it's the software not the tablet Posted on January 9th
it’s oddly boring watching everyone raw-rawing the tablets. but so far nobody has shown the magical thing missing from them. you see, you simple can’t take desktop functions, lose the mouse and the keyboard and expect it to be great. it can never be. repurposing is not the answer.
it’s the software. it’s always been about the software. if you go back in to time and look at the “Digital Lifestyle” video you will instantly see this. the idea is simple. that is do things that are hard, heavy lifting tasks and make them mundane. computers got popular with writing, calculating and presenting words and numbers. this was what computers did all through the 80′s and 90′s for the most part.
today we have cameras that do video and stills. editing either used to be a chore. mostly because images take a lots of disk space and video takes even more. on top of that the colors that a computer could show were limited by the display. today my iPhone can capture video streaming it to a web server without me thinking about it. and my iPod nano can capture video and it’s just one more step to get it shared. these things used to take hours to accomplish, you had to have some skills, and it certainly wasn’t cheap.
the point about this is that video and audio is now just part of the conversation the same way that using a werp, calculator and projector moved from their techie roots. you plug in your camera to your Mac and it asks “want me to move those photos?” when I first saw this happen the world changed. the same way it changed when I clicked on “make photo book”, arranged, cropped, uploaded and clicked buy. the same way it changed when video was “just there” in the Twitter feed.
so when you think about what’s next you see that it’s not a hardware problem to solve. hardware is not the problem. the iPod Touch is a great example of modern marvel. there isn’t much to it. it’s mostly screen and battery. the CPU and memory make up about 10% of it’s mass. so scaling an iPod to bigger means that you have room for a way bigger battery, better camera(s) and screen that has room to do more than just tap, tap with your thumbs. and this is the secret to making this awesome.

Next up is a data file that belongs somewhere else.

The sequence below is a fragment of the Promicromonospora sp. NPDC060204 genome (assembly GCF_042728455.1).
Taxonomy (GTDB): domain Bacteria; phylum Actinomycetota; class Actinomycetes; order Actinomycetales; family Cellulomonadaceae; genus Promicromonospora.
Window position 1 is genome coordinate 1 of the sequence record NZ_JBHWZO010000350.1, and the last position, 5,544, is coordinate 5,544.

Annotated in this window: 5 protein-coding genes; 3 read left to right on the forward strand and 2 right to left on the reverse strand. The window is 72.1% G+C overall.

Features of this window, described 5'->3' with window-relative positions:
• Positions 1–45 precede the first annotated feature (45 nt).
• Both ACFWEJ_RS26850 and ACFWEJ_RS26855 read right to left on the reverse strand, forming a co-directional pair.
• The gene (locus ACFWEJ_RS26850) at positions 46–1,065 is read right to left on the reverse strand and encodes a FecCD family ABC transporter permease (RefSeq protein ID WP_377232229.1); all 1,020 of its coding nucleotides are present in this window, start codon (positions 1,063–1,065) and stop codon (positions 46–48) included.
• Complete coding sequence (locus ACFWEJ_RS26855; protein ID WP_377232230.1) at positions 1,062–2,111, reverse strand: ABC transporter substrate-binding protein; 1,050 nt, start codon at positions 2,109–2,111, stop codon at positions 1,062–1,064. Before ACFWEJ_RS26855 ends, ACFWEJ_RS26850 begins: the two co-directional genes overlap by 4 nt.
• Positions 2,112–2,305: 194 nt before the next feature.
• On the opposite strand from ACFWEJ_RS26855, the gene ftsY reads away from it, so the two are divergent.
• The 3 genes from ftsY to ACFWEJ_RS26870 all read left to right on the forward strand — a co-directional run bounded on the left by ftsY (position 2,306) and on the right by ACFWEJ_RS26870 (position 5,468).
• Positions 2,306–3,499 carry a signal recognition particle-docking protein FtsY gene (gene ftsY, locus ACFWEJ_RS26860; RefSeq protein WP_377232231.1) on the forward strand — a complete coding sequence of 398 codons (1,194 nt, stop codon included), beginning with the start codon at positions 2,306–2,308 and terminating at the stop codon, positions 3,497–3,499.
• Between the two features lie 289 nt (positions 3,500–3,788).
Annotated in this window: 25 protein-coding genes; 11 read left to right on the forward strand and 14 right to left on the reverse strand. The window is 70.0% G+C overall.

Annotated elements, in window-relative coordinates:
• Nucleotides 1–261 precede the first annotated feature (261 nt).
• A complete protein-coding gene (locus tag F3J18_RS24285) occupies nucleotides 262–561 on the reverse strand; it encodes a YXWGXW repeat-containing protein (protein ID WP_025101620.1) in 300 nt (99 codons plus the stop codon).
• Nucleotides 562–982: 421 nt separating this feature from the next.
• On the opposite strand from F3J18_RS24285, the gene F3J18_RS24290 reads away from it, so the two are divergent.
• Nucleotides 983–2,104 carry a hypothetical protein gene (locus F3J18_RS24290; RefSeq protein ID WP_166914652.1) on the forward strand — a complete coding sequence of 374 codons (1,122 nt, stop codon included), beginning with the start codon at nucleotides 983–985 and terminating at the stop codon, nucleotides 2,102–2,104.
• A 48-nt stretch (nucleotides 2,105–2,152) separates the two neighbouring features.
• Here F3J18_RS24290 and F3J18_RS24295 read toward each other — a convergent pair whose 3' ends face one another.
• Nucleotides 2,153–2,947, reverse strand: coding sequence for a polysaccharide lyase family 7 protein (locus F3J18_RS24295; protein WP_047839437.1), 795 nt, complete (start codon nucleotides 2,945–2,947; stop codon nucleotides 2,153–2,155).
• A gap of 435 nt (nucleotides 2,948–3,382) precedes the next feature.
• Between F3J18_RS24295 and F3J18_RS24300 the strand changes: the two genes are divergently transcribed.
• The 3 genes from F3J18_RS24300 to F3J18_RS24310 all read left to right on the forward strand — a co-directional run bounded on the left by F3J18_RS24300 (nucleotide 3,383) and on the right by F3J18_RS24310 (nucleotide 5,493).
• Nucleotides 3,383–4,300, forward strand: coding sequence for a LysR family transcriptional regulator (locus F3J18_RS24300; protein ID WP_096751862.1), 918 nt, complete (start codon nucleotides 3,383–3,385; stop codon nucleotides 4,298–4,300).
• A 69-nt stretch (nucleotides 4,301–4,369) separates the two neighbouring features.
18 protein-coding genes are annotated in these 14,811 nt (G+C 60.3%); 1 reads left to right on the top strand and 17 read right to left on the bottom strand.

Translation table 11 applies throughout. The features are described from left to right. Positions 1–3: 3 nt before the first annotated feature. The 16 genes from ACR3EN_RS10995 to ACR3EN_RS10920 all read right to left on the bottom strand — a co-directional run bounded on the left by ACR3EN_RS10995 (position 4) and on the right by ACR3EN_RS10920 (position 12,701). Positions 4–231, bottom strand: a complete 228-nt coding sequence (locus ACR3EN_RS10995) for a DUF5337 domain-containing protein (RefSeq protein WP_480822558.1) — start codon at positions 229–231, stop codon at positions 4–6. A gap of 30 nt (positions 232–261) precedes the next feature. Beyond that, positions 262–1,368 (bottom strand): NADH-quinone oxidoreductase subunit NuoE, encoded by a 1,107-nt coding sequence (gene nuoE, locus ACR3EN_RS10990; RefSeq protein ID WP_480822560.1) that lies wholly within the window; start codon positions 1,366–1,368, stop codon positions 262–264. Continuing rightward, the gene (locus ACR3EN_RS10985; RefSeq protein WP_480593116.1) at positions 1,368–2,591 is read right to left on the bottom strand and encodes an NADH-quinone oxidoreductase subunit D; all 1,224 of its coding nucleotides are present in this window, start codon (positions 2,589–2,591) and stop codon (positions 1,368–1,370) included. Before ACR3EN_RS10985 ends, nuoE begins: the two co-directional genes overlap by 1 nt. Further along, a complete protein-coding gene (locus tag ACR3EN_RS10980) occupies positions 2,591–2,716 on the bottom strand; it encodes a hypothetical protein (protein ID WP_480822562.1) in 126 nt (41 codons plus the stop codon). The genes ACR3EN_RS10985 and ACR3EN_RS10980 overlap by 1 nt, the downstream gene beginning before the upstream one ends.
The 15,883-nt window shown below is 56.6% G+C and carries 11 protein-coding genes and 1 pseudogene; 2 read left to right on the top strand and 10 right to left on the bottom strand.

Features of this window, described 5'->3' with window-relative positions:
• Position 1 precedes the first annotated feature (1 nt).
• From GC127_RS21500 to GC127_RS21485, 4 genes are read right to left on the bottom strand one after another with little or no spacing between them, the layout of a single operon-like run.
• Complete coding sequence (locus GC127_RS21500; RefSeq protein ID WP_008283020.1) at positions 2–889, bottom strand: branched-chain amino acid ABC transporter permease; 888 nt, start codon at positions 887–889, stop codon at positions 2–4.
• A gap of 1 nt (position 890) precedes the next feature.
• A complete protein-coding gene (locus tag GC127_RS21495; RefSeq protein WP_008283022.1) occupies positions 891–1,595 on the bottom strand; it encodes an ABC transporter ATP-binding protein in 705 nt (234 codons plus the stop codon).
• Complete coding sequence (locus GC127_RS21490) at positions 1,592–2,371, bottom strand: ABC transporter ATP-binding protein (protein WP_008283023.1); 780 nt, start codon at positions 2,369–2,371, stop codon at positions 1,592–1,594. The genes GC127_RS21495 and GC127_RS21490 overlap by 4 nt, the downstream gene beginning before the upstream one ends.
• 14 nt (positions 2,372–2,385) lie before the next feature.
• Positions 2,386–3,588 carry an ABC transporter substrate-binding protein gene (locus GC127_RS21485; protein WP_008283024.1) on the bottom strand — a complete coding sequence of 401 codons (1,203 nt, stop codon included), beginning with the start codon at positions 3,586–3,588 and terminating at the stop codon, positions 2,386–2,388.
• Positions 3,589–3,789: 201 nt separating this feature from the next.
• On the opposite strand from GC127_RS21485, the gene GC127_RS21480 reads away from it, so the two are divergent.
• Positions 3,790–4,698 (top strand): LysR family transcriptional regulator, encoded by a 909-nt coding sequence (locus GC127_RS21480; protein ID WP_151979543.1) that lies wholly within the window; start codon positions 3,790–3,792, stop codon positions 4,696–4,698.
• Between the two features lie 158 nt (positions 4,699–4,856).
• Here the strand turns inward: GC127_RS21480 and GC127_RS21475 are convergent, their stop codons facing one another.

but what awesome is it going to be?
what do I need to do that my iPhone and more importantly my Mac can already do? start looking at iLife for starters. if it only did that it would be interesting. edit video, edit, sort, tag and share pictures, manage music.
except you have to take things away so it’s not just the iLife experience we already know. the first thing to take away is what iPhone did: take away the file system. I don’t really need to know where my music, pictures and books are on the device. I need access to them to be sure but there are better ways to display content then a directory of files. I don’t find a picture by searching for IMG_7083.JPG because that has no meaning. I certainly know what it looks like, when I took it or where I took it. finding that one shot among 1000′s of pictures can happen very quickly when you do a visual-spatial search. a huger problem to solve will be with ingesting media. there are no good ways to get pictures and video from a camera to storage other than a computer.
so now you can imagine how iLife makes sense. how that thought and tools that we haven’t thought of are what becomes the killer “slate”. speaking of slate. slate was how kids used to learn to write. it wasn’t paper. it was a tablet that used chalk.
so lets add—”and do classes” to one of the things the tablet does really well.
we have loads of music. related but not the same are classes on any subject in audio and video. the Album format that was recently introduced could also be a way to deliver courseware. it’s not a jump to see that iWork is what makes this happen. it’s not that big of a jump in the changes to the tools needed to make them perfect for class creation. these tools might not run on a tablet but they certainly can play the content there.Trackback URL